If you set out to ban all triggers, we will all have to impose lockdowns forever, and perhaps even that won't be enough.

Instead, it is essential that investigation agencies, law enforcement authorities, mental health professionals, close relatives, associates, authorities (school or place of work or place the person visits), and friends pay close attention when they see mentally unstable behavior.

If the Buffalo shooter had been subjected to treatment or placed in an institution, these murders would never have occurred.  This applies to all acts of violence where the perpetrator claims to be inspired by an external source.

The primary responsibility for an act of violence such as murder falls only on the individual who pulls the trigger.  The secondary responsibility falls on the people around the individual who may have seen troubling behavior but didn't bother to report it or didn't take it seriously.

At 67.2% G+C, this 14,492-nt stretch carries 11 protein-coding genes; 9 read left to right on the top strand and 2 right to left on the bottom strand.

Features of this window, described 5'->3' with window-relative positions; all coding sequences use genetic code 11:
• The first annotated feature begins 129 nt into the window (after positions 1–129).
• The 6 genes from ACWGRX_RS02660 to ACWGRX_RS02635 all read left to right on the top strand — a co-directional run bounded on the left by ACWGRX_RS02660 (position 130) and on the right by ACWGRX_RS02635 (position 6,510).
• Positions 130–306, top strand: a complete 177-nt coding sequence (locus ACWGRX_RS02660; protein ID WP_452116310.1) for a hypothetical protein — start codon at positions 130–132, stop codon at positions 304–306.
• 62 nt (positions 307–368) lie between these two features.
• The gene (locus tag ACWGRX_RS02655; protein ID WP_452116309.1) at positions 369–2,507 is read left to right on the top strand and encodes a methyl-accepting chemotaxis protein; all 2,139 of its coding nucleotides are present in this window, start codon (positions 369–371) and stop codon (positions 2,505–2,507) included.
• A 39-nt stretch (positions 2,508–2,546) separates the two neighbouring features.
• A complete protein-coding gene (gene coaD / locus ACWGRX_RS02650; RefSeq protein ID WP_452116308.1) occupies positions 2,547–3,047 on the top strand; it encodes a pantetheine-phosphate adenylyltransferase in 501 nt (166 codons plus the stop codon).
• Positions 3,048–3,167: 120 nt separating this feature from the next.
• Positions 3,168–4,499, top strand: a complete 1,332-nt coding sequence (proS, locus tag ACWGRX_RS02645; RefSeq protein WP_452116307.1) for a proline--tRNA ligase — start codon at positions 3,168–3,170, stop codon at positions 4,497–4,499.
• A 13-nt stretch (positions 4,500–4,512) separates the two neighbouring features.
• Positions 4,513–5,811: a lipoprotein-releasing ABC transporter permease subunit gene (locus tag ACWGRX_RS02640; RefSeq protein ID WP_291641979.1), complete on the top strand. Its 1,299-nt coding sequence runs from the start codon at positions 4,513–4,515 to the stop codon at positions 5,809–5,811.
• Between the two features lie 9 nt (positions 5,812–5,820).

It is also essential to destigmatize mental health issues.  The fear of being labeled "crazy" or a "nut-job" often discourages people from seeking help.  An attitude needs to be developed where mental health is considered as important as physical health and is regularly evaluated. 

In a democracy, free expression cannot be curbed merely because a section of society will misconstrue the contents and be triggered by it. 

Back to politics.

The Democrats desperately want to drive a hateful narrative by blaming the GOP and their supporters.  If the GOP want to win the midterms, they must assertively counter the hateful rhetoric of the Democrats.  In such situations, silence could be perceived as an admission of guilt.

Image: Screen shot from Reuters video via YouTube.